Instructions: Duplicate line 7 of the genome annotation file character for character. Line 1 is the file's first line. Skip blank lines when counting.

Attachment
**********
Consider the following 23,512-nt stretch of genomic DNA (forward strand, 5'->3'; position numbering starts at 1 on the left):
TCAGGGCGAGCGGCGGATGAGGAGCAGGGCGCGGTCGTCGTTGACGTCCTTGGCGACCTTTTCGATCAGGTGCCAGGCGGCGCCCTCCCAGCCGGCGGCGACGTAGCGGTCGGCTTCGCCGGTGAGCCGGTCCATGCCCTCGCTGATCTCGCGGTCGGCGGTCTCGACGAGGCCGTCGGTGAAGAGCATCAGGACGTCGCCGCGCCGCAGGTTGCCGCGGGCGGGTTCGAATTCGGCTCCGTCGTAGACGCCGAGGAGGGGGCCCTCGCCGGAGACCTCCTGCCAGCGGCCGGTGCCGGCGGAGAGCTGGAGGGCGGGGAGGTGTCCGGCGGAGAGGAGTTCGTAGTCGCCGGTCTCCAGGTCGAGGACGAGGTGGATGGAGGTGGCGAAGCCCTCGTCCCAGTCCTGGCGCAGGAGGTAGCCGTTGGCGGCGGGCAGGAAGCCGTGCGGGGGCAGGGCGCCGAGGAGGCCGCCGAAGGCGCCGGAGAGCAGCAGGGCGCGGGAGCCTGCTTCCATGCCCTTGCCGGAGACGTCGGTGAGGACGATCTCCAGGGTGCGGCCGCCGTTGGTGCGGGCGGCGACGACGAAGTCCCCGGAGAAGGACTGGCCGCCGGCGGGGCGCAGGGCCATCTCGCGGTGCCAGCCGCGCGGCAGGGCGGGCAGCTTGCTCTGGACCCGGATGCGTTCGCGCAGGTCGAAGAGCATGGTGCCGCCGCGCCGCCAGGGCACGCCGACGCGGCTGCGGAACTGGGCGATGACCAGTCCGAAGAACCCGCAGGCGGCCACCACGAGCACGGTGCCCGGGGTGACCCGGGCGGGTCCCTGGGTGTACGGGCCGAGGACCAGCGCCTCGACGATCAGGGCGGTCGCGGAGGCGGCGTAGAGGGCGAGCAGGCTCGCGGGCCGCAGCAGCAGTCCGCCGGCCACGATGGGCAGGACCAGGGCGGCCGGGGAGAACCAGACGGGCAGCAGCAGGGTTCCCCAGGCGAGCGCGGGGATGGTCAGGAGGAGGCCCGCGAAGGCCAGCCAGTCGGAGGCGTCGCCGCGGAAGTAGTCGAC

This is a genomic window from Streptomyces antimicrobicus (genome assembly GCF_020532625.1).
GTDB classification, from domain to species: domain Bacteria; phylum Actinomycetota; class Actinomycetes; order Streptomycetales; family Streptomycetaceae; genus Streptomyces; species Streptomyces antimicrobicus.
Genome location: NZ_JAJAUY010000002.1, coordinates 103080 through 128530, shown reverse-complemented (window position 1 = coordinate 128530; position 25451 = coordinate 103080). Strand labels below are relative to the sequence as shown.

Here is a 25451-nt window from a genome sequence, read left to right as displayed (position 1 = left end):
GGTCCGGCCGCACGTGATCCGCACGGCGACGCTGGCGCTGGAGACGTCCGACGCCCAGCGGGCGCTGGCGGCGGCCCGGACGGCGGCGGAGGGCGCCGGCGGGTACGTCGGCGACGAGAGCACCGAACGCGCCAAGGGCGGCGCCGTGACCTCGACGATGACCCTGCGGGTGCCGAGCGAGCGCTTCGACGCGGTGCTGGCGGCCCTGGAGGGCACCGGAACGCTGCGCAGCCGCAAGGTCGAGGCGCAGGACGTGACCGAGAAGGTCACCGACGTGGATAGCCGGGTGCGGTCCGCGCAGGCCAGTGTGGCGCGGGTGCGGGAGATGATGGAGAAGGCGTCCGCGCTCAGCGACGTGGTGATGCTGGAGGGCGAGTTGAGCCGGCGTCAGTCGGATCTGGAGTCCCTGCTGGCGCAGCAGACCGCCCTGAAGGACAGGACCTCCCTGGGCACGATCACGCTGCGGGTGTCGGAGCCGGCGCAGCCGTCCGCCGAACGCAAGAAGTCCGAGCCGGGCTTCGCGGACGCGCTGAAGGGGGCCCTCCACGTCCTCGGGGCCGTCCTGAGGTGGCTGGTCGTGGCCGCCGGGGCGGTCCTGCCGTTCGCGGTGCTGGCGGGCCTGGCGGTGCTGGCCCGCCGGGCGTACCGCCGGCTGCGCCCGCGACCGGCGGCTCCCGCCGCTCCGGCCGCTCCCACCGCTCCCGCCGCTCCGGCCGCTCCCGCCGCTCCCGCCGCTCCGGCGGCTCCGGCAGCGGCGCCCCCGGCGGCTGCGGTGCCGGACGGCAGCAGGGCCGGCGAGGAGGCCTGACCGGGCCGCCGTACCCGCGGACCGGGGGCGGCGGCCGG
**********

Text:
GGTCCGGCCGCACGTGATCCGCACGGCGACGCTGGCGCTGGAGACGTCCGACGCCCAGCGGGCGCTGGCGGCGGCCCGGACGGCGGCGGAGGGCGCCGGCGGGTACGTCGGCGACGAGAGCACCGAACGCGCCAAGGGCGGCGCCGTGACCTCGACGATGACCCTGCGGGTGCCGAGCGAGCGCTTCGACGCGGTGCTGGCGGCCCTGGAGGGCACCGGAACGCTGCGCAGCCGCAAGGTCGAGGCGCAGGACGTGACCGAGAAGGTCACCGACGTGGATAGCCGGGTGCGGTCCGCGCAGGCCAGTGTGGCGCGGGTGCGGGAGATGATGGAGAAGGCGTCCGCGCTCAGCGACGTGGTGATGCTGGAGGGCGAGTTGAGCCGGCGTCAGTCGGATCTGGAGTCCCTGCTGGCGCAGCAGACCGCCCTGAAGGACAGGACCTCCCTGGGCACGATCACGCTGCGGGTGTCGGAGCCGGCGCAGCCGTCCGCCGAACGCAAGAAGTCCGAGCCGGGCTTCGCGGACGCGCTGAAGGGGGCCCTCCACGTCCTCGGGGCCGTCCTGAGGTGGCTGGTCGTGGCCGCCGGGGCGGTCCTGCCGTTCGCGGTGCTGGCGGGCCTGGCGGTGCTGGCCCGCCGGGCGTACCGCCGGCTGCGCCCGCGACCGGCGGCTCCCGCCGCTCCGGCCGCTCCCACCGCTCCCGCCGCTCCGGCCGCTCCCGCCGCTCCCGCCGCTCCGGCGGCTCCGGCAGCGGCGCCCCCGGCGGCTGCGGTGCCGGACGGCAGCAGGGCCGGCGAGGAGGCCTGACCGGGCCGCCGTACCCGCGGACCGGGGGCGGCGGCCGG